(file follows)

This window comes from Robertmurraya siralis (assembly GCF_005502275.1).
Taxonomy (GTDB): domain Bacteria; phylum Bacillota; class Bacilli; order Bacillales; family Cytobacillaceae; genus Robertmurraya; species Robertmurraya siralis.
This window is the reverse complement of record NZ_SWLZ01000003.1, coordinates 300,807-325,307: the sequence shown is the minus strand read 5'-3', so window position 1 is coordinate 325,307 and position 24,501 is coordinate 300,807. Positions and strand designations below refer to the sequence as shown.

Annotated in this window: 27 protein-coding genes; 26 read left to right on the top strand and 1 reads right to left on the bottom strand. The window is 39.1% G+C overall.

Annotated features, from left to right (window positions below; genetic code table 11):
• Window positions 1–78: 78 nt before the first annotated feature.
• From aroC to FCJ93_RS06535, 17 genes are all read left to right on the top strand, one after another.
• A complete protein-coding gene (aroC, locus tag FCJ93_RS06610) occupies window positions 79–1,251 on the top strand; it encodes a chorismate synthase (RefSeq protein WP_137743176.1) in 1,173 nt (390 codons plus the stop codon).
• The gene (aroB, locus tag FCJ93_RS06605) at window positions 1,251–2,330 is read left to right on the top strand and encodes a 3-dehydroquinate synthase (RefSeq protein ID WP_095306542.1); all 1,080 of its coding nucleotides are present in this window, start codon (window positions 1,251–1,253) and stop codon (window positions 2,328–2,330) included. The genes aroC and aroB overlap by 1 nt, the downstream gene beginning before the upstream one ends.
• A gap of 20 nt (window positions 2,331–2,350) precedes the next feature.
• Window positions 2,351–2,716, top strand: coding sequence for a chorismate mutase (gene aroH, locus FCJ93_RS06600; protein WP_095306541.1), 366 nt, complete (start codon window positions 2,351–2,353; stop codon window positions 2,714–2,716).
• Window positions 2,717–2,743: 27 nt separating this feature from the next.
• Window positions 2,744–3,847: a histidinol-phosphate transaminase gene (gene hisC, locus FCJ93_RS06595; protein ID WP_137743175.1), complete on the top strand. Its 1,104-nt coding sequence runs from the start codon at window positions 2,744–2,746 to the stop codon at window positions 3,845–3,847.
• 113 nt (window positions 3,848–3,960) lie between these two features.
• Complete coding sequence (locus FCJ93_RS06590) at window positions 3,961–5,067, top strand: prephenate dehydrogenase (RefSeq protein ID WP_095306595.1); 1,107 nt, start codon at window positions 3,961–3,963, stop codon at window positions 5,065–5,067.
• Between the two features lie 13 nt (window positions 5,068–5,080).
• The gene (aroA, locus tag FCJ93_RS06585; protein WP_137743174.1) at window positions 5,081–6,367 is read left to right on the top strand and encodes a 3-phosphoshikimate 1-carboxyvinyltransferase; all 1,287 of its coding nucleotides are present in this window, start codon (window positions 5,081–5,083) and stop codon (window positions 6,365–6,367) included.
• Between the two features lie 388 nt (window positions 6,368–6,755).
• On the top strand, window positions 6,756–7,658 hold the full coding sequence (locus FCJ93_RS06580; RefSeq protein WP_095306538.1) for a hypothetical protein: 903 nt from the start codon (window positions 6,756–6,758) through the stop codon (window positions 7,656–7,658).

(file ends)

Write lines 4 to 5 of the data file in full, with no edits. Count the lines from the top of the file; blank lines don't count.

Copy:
Annotated in this window: 27 protein-coding genes; 26 read left to right on the top strand and 1 reads right to left on the bottom strand. The window is 39.1% G+C overall.

Annotated features, from left to right (window positions below; genetic code table 11):